According to the listing for Eagle Canyon Ranch, the Gaviota Coast property started with a parcel purchased in 1884. Over time, the family that owns it bought 13 more parcels, and the total now stands at 1,900 acres. It just got put on the market—”for the first time in over a century”—for $50 million.
Size/Acreage: 1,900 acres.
Price: $50 million.
Listing agents: Casey Gordon of Rodeo Realty.
Bordered by U.S. 101, Los Padres National Forest, and Farren Road (indicated on the above map), the property feels entirely removed from Santa Barbara, and yet the Ritz-Carlton is less than a mile away. The listing says that “the land is primarily zoned AG-II-100 and MT-II-100, leaving the owner with a multitude of possibilities.” Here’s what Santa Barbara County Planning and Development, has to say about AG-II:
The intent of the AG-II zone is to preserve these lands for long-term agricultural use. The AG-II zone also includes a minimum gross lot area designation (shown in the table below) that limits the subdivision potential of land and in some cases affects the range of allowable land uses.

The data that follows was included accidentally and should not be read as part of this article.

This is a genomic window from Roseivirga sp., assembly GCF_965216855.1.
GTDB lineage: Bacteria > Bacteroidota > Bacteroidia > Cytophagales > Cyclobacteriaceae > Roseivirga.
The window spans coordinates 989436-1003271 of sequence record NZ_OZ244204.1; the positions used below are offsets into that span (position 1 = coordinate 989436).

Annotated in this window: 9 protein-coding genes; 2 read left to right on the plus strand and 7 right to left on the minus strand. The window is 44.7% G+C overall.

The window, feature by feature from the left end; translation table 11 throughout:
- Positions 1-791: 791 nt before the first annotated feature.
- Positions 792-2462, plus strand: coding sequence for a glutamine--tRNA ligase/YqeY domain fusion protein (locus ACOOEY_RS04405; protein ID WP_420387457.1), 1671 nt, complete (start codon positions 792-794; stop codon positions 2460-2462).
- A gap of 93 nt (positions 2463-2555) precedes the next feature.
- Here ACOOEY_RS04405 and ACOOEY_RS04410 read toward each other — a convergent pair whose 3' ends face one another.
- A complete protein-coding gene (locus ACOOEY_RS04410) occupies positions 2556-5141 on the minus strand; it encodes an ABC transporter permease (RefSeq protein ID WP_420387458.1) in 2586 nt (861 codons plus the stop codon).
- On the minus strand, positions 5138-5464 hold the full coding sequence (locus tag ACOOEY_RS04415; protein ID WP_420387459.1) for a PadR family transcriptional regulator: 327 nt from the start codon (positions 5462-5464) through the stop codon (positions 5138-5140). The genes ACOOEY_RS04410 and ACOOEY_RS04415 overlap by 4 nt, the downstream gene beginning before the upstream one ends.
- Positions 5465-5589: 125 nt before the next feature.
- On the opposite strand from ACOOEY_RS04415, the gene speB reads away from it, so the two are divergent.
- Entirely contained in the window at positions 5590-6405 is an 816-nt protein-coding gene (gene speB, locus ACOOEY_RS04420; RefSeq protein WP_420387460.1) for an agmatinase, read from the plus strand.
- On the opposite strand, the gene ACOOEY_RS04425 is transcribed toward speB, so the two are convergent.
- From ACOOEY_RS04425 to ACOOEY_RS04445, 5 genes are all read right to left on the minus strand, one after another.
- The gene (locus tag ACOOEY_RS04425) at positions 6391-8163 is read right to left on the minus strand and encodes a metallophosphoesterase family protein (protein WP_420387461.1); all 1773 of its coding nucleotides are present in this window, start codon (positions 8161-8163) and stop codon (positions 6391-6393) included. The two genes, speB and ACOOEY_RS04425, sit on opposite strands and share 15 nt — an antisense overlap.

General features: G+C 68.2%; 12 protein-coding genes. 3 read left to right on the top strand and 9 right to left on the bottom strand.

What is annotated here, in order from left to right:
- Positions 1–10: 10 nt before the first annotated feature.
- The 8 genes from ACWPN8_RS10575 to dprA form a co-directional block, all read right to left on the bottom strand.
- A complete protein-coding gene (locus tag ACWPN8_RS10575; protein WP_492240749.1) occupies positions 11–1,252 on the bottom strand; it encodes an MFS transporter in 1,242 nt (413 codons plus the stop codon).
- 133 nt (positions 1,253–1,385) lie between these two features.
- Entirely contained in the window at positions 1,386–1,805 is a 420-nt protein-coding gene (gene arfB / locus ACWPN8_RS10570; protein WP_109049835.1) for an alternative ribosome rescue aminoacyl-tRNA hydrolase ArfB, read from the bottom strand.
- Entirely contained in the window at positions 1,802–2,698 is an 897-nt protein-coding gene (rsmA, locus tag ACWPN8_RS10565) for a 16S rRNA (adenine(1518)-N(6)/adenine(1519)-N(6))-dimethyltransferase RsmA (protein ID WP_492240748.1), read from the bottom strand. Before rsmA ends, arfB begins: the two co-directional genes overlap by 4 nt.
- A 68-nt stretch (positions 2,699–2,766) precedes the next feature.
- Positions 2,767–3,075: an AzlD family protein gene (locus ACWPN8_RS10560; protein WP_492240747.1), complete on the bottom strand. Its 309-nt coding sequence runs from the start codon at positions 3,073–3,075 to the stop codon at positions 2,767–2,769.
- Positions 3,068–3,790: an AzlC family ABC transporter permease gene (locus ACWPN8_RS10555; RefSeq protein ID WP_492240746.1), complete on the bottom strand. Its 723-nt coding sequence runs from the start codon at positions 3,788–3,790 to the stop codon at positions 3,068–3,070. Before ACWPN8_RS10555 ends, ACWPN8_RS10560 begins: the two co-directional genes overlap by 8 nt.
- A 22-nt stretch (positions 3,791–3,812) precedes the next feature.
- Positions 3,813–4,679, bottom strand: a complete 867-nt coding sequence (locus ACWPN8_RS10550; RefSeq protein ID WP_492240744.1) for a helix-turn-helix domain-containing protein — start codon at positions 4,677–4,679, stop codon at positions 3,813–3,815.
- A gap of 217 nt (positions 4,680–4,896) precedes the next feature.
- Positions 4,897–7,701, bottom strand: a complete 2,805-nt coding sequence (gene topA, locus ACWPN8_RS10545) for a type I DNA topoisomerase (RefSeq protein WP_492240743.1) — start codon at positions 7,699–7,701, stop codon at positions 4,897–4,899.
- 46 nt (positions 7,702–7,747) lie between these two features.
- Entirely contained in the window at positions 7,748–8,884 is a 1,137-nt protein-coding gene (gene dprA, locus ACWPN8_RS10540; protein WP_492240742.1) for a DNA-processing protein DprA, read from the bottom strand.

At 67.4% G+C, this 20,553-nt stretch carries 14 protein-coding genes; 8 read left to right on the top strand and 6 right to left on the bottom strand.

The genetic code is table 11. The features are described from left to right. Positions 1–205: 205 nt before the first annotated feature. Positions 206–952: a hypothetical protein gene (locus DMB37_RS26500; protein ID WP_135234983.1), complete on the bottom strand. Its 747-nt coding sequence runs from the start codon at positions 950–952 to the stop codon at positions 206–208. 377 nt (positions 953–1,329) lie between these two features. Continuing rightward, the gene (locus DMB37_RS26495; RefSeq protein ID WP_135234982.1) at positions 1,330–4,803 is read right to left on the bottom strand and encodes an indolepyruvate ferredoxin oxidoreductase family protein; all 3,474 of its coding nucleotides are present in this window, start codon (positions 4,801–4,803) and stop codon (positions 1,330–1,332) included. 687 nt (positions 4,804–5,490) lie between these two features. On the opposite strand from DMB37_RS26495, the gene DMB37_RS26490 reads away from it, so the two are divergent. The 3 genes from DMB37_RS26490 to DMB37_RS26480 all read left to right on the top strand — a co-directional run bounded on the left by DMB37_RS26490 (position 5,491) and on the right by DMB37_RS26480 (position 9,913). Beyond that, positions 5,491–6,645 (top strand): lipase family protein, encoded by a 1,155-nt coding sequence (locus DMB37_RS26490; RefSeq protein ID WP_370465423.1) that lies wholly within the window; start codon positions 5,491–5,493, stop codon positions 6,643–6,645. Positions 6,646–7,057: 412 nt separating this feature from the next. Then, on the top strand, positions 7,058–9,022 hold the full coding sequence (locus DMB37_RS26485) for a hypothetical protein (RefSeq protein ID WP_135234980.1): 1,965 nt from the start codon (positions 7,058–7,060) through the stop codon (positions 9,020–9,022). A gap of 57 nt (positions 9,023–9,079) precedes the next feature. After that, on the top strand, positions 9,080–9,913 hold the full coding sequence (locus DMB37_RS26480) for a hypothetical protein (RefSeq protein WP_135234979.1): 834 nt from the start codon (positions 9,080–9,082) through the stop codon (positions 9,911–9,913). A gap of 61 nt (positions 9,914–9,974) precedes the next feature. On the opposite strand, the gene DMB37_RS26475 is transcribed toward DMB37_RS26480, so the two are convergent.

The minimum lot for AG-II-100 subdivisions is 100 acres. As for MT-II-100….
The MT-GOL and MT-TORO zones are applied to protect mountainous lands in the Goleta and Toro Canyon planning areas that are unsuited for intensive development, and that consist of (1) slopes in excess of 40 percent; or (2) valleys surrounded by slopes exceeding 40 percent; or (3) isolated table land surrounded by slopes exceeding 40 percent; or (4) areas with outstanding resource values, such as environmentally sensitive habitats and/or watersheds. The intent of the MT-GOL and MT-TORO zones is to allow reasonable but limited development because of extreme fire hazards, minimum services, and/or environmental constraints and to encourage the preservation of these areas for uses including grazing, scientific and educational study, limited residential and agricultural uses.
From what I can tell, the minimum lot size is once again 100 acres. Another possible constraint is the Gaviota Coast Plan, the boundary of which seems to run up the middle of the property.
Perhaps the Gaviota Coast Conservancy can enlist a good Samaritan will buy Eagle Canyon Ranch, preserve it, and open it to the public…. In the meantime, enjoy these photos—the photographer had a field day, literally and figuratively—and if you want more, there are a gazillion on the listing. For more information, contact Casey Gordon of Rodeo Realty (805-750-9804)—and be sure to tell him Siteline sent you.